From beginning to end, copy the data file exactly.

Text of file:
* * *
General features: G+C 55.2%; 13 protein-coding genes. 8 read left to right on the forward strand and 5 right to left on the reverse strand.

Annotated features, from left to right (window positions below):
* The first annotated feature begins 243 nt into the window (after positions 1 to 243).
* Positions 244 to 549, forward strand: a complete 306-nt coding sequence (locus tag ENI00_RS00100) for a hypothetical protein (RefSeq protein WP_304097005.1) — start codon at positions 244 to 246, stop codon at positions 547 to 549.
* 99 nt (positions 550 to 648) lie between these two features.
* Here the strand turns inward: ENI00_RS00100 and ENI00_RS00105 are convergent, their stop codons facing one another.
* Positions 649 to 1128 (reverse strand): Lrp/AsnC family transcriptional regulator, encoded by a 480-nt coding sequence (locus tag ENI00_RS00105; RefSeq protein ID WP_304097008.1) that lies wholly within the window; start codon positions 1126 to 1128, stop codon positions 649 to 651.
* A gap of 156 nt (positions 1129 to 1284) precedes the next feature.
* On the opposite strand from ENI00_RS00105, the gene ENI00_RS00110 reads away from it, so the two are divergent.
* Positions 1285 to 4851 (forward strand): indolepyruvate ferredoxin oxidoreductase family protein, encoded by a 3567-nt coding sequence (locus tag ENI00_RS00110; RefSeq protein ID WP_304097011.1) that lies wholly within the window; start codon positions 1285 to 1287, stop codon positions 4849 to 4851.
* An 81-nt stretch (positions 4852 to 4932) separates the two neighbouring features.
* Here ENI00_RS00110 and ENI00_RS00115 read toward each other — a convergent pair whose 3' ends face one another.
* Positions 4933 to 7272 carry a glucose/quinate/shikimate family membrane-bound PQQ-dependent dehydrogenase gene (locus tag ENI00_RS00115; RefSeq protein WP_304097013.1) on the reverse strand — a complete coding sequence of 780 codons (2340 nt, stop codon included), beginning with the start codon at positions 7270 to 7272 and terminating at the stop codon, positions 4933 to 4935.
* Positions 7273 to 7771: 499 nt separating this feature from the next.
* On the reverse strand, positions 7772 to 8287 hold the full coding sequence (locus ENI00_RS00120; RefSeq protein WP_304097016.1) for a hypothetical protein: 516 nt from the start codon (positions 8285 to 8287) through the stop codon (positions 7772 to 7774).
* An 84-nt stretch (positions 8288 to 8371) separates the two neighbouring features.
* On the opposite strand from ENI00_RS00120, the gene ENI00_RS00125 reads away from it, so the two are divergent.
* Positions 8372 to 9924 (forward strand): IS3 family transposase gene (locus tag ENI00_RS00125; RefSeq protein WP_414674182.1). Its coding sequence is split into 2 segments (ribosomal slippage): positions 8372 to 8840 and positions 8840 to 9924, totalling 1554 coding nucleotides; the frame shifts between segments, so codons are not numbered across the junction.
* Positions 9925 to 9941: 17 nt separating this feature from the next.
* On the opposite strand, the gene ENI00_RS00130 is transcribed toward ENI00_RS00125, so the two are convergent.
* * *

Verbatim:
General features: G+C 55.2%; 13 protein-coding genes. 8 read left to right on the forward strand and 5 right to left on the reverse strand.

Annotated features, from left to right (window positions below):
* The first annotated feature begins 243 nt into the window (after positions 1 to 243).
* Positions 244 to 549, forward strand: a complete 306-nt coding sequence (locus tag ENI00_RS00100) for a hypothetical protein (RefSeq protein WP_304097005.1) — start codon at positions 244 to 246, stop codon at positions 547 to 549.
* 99 nt (positions 550 to 648) lie between these two features.
* Here the strand turns inward: ENI00_RS00100 and ENI00_RS00105 are convergent, their stop codons facing one another.
* Positions 649 to 1128 (reverse strand): Lrp/AsnC family transcriptional regulator, encoded by a 480-nt coding sequence (locus tag ENI00_RS00105; RefSeq protein ID WP_304097008.1) that lies wholly within the window; start codon positions 1126 to 1128, stop codon positions 649 to 651.
* A gap of 156 nt (positions 1129 to 1284) precedes the next feature.
* On the opposite strand from ENI00_RS00105, the gene ENI00_RS00110 reads away from it, so the two are divergent.
* Positions 1285 to 4851 (forward strand): indolepyruvate ferredoxin oxidoreductase family protein, encoded by a 3567-nt coding sequence (locus tag ENI00_RS00110; RefSeq protein ID WP_304097011.1) that lies wholly within the window; start codon positions 1285 to 1287, stop codon positions 4849 to 4851.
* An 81-nt stretch (positions 4852 to 4932) separates the two neighbouring features.
* Here ENI00_RS00110 and ENI00_RS00115 read toward each other — a convergent pair whose 3' ends face one another.
* Positions 4933 to 7272 carry a glucose/quinate/shikimate family membrane-bound PQQ-dependent dehydrogenase gene (locus tag ENI00_RS00115; RefSeq protein WP_304097013.1) on the reverse strand — a complete coding sequence of 780 codons (2340 nt, stop codon included), beginning with the start codon at positions 7270 to 7272 and terminating at the stop codon, positions 4933 to 4935.
* Positions 7273 to 7771: 499 nt separating this feature from the next.
* On the reverse strand, positions 7772 to 8287 hold the full coding sequence (locus ENI00_RS00120; RefSeq protein WP_304097016.1) for a hypothetical protein: 516 nt from the start codon (positions 8285 to 8287) through the stop codon (positions 7772 to 7774).
* An 84-nt stretch (positions 8288 to 8371) separates the two neighbouring features.
* On the opposite strand from ENI00_RS00120, the gene ENI00_RS00125 reads away from it, so the two are divergent.
* Positions 8372 to 9924 (forward strand): IS3 family transposase gene (locus tag ENI00_RS00125; RefSeq protein WP_414674182.1). Its coding sequence is split into 2 segments (ribosomal slippage): positions 8372 to 8840 and positions 8840 to 9924, totalling 1554 coding nucleotides; the frame shifts between segments, so codons are not numbered across the junction.
* Positions 9925 to 9941: 17 nt separating this feature from the next.
* On the opposite strand, the gene ENI00_RS00130 is transcribed toward ENI00_RS00125, so the two are convergent.